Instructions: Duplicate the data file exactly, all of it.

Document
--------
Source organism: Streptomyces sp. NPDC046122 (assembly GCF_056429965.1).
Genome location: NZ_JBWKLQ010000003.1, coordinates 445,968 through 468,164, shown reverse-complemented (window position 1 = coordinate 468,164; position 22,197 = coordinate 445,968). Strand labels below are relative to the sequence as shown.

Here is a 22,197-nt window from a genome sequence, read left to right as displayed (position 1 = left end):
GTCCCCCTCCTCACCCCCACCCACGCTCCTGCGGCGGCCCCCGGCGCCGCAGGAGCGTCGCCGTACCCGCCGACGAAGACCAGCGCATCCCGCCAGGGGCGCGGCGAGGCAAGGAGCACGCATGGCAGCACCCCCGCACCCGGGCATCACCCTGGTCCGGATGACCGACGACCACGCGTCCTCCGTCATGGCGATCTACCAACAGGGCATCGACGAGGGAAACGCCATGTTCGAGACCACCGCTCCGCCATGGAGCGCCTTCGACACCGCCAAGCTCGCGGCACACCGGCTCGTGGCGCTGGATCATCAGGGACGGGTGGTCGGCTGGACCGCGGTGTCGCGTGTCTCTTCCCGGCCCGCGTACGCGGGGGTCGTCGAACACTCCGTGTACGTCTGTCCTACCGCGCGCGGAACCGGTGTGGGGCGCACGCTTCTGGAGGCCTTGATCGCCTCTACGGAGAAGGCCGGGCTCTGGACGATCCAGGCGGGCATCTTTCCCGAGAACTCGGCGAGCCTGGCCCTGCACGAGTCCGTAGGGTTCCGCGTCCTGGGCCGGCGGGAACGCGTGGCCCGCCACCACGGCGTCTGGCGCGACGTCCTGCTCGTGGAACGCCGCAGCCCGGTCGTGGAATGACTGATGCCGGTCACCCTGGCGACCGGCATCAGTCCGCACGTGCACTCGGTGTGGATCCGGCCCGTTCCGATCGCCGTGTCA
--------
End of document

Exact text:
Source organism: Streptomyces sp. NPDC046122 (assembly GCF_056429965.1).
Genome location: NZ_JBWKLQ010000003.1, coordinates 445,968 through 468,164, shown reverse-complemented (window position 1 = coordinate 468,164; position 22,197 = coordinate 445,968). Strand labels below are relative to the sequence as shown.

Here is a 22,197-nt window from a genome sequence, read left to right as displayed (position 1 = left end):
GTCCCCCTCCTCACCCCCACCCACGCTCCTGCGGCGGCCCCCGGCGCCGCAGGAGCGTCGCCGTACCCGCCGACGAAGACCAGCGCATCCCGCCAGGGGCGCGGCGAGGCAAGGAGCACGCATGGCAGCACCCCCGCACCCGGGCATCACCCTGGTCCGGATGACCGACGACCACGCGTCCTCCGTCATGGCGATCTACCAACAGGGCATCGACGAGGGAAACGCCATGTTCGAGACCACCGCTCCGCCATGGAGCGCCTTCGACACCGCCAAGCTCGCGGCACACCGGCTCGTGGCGCTGGATCATCAGGGACGGGTGGTCGGCTGGACCGCGGTGTCGCGTGTCTCTTCCCGGCCCGCGTACGCGGGGGTCGTCGAACACTCCGTGTACGTCTGTCCTACCGCGCGCGGAACCGGTGTGGGGCGCACGCTTCTGGAGGCCTTGATCGCCTCTACGGAGAAGGCCGGGCTCTGGACGATCCAGGCGGGCATCTTTCCCGAGAACTCGGCGAGCCTGGCCCTGCACGAGTCCGTAGGGTTCCGCGTCCTGGGCCGGCGGGAACGCGTGGCCCGCCACCACGGCGTCTGGCGCGACGTCCTGCTCGTGGAACGCCGCAGCCCGGTCGTGGAATGACTGATGCCGGTCACCCTGGCGACCGGCATCAGTCCGCACGTGCACTCGGTGTGGATCCGGCCCGTTCCGATCGCCGTGTCA